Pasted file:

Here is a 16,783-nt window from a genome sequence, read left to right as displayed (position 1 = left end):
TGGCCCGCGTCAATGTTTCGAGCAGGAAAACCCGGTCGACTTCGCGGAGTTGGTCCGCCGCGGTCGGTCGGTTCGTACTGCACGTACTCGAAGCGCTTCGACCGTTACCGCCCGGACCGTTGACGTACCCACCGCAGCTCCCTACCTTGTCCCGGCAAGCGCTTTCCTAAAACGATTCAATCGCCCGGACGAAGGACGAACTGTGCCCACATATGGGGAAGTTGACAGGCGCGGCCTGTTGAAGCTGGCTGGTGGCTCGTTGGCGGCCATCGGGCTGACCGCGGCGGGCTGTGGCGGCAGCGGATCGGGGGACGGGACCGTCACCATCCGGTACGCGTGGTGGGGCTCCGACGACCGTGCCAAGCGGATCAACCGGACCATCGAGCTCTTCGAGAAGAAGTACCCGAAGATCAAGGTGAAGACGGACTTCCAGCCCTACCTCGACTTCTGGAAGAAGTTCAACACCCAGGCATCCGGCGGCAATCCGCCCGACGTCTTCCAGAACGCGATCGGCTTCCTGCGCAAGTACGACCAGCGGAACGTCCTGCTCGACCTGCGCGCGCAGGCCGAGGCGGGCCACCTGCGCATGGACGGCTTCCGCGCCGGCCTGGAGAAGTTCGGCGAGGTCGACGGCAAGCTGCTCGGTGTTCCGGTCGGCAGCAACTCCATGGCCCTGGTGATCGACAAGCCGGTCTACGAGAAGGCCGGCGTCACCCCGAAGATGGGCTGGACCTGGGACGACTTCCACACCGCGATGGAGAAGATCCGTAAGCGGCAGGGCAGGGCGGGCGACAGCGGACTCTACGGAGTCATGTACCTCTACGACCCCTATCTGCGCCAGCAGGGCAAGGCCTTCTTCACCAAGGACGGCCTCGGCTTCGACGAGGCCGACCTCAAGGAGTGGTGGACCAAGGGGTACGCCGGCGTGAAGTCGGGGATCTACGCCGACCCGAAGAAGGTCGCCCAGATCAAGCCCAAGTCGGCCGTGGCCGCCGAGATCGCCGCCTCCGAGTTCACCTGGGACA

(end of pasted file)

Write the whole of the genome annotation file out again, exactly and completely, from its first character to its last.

Here is a 16,783-nt window from a genome sequence, read left to right as displayed (position 1 = left end):
TGGCCCGCGTCAATGTTTCGAGCAGGAAAACCCGGTCGACTTCGCGGAGTTGGTCCGCCGCGGTCGGTCGGTTCGTACTGCACGTACTCGAAGCGCTTCGACCGTTACCGCCCGGACCGTTGACGTACCCACCGCAGCTCCCTACCTTGTCCCGGCAAGCGCTTTCCTAAAACGATTCAATCGCCCGGACGAAGGACGAACTGTGCCCACATATGGGGAAGTTGACAGGCGCGGCCTGTTGAAGCTGGCTGGTGGCTCGTTGGCGGCCATCGGGCTGACCGCGGCGGGCTGTGGCGGCAGCGGATCGGGGGACGGGACCGTCACCATCCGGTACGCGTGGTGGGGCTCCGACGACCGTGCCAAGCGGATCAACCGGACCATCGAGCTCTTCGAGAAGAAGTACCCGAAGATCAAGGTGAAGACGGACTTCCAGCCCTACCTCGACTTCTGGAAGAAGTTCAACACCCAGGCATCCGGCGGCAATCCGCCCGACGTCTTCCAGAACGCGATCGGCTTCCTGCGCAAGTACGACCAGCGGAACGTCCTGCTCGACCTGCGCGCGCAGGCCGAGGCGGGCCACCTGCGCATGGACGGCTTCCGCGCCGGCCTGGAGAAGTTCGGCGAGGTCGACGGCAAGCTGCTCGGTGTTCCGGTCGGCAGCAACTCCATGGCCCTGGTGATCGACAAGCCGGTCTACGAGAAGGCCGGCGTCACCCCGAAGATGGGCTGGACCTGGGACGACTTCCACACCGCGATGGAGAAGATCCGTAAGCGGCAGGGCAGGGCGGGCGACAGCGGACTCTACGGAGTCATGTACCTCTACGACCCCTATCTGCGCCAGCAGGGCAAGGCCTTCTTCACCAAGGACGGCCTCGGCTTCGACGAGGCCGACCTCAAGGAGTGGTGGACCAAGGGGTACGCCGGCGTGAAGTCGGGGATCTACGCCGACCCGAAGAAGGTCGCCCAGATCAAGCCCAAGTCGGCCGTGGCCGCCGAGATCGCCGCCTCCGAGTTCACCTGGGACA